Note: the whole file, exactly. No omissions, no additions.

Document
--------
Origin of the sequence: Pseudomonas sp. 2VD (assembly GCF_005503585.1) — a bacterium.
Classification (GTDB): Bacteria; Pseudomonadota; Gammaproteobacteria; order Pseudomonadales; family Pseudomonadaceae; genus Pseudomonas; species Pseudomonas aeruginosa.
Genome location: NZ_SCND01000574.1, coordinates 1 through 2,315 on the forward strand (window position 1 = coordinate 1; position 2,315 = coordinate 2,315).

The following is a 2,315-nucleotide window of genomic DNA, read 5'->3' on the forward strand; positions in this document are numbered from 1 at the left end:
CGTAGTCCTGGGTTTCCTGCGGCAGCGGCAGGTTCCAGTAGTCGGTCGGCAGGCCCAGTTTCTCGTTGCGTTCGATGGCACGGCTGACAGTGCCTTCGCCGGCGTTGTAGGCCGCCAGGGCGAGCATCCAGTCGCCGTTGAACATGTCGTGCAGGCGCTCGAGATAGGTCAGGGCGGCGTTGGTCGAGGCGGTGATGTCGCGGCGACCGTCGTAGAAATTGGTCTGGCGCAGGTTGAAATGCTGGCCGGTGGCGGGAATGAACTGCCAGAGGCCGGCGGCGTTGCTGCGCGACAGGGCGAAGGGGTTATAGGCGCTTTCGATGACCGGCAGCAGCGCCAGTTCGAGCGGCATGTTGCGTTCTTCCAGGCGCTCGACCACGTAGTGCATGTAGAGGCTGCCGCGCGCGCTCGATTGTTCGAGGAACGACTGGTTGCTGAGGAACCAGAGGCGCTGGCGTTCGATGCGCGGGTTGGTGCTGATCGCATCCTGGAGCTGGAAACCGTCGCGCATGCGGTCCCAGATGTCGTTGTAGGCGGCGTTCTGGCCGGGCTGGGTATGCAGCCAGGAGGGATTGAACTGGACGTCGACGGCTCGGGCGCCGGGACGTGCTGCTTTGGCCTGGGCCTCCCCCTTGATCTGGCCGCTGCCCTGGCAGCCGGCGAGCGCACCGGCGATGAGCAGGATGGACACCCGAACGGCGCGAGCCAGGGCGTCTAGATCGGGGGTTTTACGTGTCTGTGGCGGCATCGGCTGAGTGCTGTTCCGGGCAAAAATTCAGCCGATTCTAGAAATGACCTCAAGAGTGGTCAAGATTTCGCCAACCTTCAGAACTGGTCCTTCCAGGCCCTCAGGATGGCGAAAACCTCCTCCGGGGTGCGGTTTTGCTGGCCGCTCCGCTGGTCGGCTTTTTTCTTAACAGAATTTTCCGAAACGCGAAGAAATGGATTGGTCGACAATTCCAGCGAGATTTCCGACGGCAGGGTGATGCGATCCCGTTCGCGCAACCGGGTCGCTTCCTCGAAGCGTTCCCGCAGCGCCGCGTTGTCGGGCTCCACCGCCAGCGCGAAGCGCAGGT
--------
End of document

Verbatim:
Origin of the sequence: Pseudomonas sp. 2VD (assembly GCF_005503585.1) — a bacterium.
Classification (GTDB): Bacteria; Pseudomonadota; Gammaproteobacteria; order Pseudomonadales; family Pseudomonadaceae; genus Pseudomonas; species Pseudomonas aeruginosa.
Genome location: NZ_SCND01000574.1, coordinates 1 through 2,315 on the forward strand (window position 1 = coordinate 1; position 2,315 = coordinate 2,315).

The following is a 2,315-nucleotide window of genomic DNA, read 5'->3' on the forward strand; positions in this document are numbered from 1 at the left end:
CGTAGTCCTGGGTTTCCTGCGGCAGCGGCAGGTTCCAGTAGTCGGTCGGCAGGCCCAGTTTCTCGTTGCGTTCGATGGCACGGCTGACAGTGCCTTCGCCGGCGTTGTAGGCCGCCAGGGCGAGCATCCAGTCGCCGTTGAACATGTCGTGCAGGCGCTCGAGATAGGTCAGGGCGGCGTTGGTCGAGGCGGTGATGTCGCGGCGACCGTCGTAGAAATTGGTCTGGCGCAGGTTGAAATGCTGGCCGGTGGCGGGAATGAACTGCCAGAGGCCGGCGGCGTTGCTGCGCGACAGGGCGAAGGGGTTATAGGCGCTTTCGATGACCGGCAGCAGCGCCAGTTCGAGCGGCATGTTGCGTTCTTCCAGGCGCTCGACCACGTAGTGCATGTAGAGGCTGCCGCGCGCGCTCGATTGTTCGAGGAACGACTGGTTGCTGAGGAACCAGAGGCGCTGGCGTTCGATGCGCGGGTTGGTGCTGATCGCATCCTGGAGCTGGAAACCGTCGCGCATGCGGTCCCAGATGTCGTTGTAGGCGGCGTTCTGGCCGGGCTGGGTATGCAGCCAGGAGGGATTGAACTGGACGTCGACGGCTCGGGCGCCGGGACGTGCTGCTTTGGCCTGGGCCTCCCCCTTGATCTGGCCGCTGCCCTGGCAGCCGGCGAGCGCACCGGCGATGAGCAGGATGGACACCCGAACGGCGCGAGCCAGGGCGTCTAGATCGGGGGTTTTACGTGTCTGTGGCGGCATCGGCTGAGTGCTGTTCCGGGCAAAAATTCAGCCGATTCTAGAAATGACCTCAAGAGTGGTCAAGATTTCGCCAACCTTCAGAACTGGTCCTTCCAGGCCCTCAGGATGGCGAAAACCTCCTCCGGGGTGCGGTTTTGCTGGCCGCTCCGCTGGTCGGCTTTTTTCTTAACAGAATTTTCCGAAACGCGAAGAAATGGATTGGTCGACAATTCCAGCGAGATTTCCGACGGCAGGGTGATGCGATCCCGTTCGCGCAACCGGGTCGCTTCCTCGAAGCGTTCCCGCAGCGCCGCGTTGTCGGGCTCCACCGCCAGCGCGAAGCGCAGGT